Haysman purchased life insurance as part of an ERISA plan established by his employer, Patcomp Inc. After Haysman’s death and the denial of his beneficiaries’ claim for death benefits, plaintiffs brought suit under ERISA against MetLife, which issued the coverage, and an entity called Bill Lucas & Associates, Inc. (BLA), described by plaintiffs as being “actively engaged in soliciting, enrolling, and servicing the Employee Benefit Plan of Patcomp and its employees.”
The complaint alleged that BLA was “the agent and representative of Defendant Patcomp in the administration and carrying out of the employee benefit plan and acted on behalf of the Plan Administrator in carrying out the requirements of the plan.” Finally, the complaint asserted that BLA “advis[ed] employees of Patcomp on all aspects of said benefit plans, including determinations of eligibility for benefits.”
BLA moved to dismiss the complaint, asserting that it was “utterly devoid of any contention that [BLA] is a plan administrator or fiduciary subject to liability as an ERISA entity.” Plaintiffs argued that they had “properly alleged that Defendant BLA was a ‘de facto Plan Administrator with control over the employee benefits program of Patcomp.’”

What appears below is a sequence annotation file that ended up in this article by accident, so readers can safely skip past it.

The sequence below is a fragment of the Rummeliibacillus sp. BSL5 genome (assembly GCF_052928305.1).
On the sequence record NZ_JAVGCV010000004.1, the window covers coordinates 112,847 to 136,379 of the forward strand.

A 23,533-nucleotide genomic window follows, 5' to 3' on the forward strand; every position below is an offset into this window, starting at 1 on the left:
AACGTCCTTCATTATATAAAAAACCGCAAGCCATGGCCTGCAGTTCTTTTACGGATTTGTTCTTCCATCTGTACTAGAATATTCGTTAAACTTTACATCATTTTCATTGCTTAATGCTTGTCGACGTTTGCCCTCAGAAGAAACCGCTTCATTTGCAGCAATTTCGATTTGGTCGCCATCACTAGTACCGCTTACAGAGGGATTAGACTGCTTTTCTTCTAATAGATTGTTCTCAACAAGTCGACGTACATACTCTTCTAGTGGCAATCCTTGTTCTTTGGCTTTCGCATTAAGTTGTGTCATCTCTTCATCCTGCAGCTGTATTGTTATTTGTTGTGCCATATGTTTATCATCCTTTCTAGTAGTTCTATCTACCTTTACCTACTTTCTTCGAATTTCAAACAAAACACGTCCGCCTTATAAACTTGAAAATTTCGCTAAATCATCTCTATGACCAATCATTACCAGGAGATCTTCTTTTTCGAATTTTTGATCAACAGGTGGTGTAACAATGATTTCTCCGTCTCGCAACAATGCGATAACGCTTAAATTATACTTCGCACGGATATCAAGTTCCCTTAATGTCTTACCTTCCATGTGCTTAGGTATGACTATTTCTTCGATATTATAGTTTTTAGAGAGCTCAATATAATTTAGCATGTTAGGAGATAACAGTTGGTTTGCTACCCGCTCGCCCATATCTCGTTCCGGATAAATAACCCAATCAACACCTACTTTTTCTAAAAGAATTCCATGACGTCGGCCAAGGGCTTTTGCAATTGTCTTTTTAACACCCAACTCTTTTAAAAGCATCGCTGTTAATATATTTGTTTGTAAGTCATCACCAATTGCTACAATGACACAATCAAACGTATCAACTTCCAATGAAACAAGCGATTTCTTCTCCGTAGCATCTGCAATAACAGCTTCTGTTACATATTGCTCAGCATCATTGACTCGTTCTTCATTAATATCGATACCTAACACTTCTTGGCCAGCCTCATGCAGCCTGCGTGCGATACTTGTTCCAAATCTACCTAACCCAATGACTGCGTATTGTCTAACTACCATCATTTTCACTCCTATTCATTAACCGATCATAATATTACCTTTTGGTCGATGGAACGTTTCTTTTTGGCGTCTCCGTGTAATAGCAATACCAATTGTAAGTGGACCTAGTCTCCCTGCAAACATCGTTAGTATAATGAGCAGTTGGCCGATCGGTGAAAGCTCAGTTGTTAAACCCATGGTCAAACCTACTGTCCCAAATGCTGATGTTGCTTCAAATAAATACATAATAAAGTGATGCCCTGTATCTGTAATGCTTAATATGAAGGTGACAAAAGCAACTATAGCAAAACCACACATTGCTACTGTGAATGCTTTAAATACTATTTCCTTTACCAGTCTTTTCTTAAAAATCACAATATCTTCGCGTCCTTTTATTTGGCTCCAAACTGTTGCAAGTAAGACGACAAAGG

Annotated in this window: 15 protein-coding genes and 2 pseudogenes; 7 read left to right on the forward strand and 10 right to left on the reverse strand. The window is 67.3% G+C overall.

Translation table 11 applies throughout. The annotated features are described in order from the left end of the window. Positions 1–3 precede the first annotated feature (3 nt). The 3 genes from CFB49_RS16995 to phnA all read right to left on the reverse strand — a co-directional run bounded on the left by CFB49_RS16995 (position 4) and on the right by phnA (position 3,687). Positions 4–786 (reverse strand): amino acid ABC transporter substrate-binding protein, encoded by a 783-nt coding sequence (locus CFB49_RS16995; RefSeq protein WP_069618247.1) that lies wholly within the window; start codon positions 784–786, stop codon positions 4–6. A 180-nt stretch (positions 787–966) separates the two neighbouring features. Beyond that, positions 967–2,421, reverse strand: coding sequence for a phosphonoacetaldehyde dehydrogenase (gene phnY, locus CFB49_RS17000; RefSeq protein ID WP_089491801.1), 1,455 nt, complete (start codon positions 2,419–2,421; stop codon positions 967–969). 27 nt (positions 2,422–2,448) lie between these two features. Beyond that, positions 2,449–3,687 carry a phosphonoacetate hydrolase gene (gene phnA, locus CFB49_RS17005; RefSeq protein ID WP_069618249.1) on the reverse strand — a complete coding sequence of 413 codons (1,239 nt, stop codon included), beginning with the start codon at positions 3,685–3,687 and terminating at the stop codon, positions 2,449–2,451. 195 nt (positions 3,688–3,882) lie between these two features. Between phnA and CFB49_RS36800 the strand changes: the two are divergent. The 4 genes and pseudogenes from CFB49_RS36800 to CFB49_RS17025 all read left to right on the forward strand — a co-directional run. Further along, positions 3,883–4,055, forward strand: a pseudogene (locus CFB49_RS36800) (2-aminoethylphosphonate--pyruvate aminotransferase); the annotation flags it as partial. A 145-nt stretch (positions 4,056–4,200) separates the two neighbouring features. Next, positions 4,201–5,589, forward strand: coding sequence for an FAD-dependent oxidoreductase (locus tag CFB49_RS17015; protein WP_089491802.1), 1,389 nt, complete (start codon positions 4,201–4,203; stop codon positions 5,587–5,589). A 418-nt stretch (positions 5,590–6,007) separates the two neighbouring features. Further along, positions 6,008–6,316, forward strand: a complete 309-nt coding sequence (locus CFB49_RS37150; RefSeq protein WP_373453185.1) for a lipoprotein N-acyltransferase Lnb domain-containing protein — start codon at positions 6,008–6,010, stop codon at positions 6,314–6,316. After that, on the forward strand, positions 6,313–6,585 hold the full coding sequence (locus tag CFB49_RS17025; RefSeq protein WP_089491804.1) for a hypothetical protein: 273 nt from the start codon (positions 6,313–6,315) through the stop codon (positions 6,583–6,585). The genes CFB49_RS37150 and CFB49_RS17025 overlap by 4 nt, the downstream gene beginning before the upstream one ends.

The court denied the motion to dismiss, concluding that plaintiffs had “sufficiently alleged that Defendant BLA is a plan administrator.” Among the allegations, the court noted, was the “contention that Defendant BLA was somehow involved in determining whether individuals were eligible for plan benefits.” According to the court, “[t]his type of activity would render Defendant BLA a plan administrator and subject to suit under ERISA for the improper denial of benefits.”
The court acknowledged that “it very well may be that Defendant BLA does not qualify as a plan administrator.” At this early stage of the litigation, however, only a “short and plain statement” of the claim showing entitlement to relief was required.
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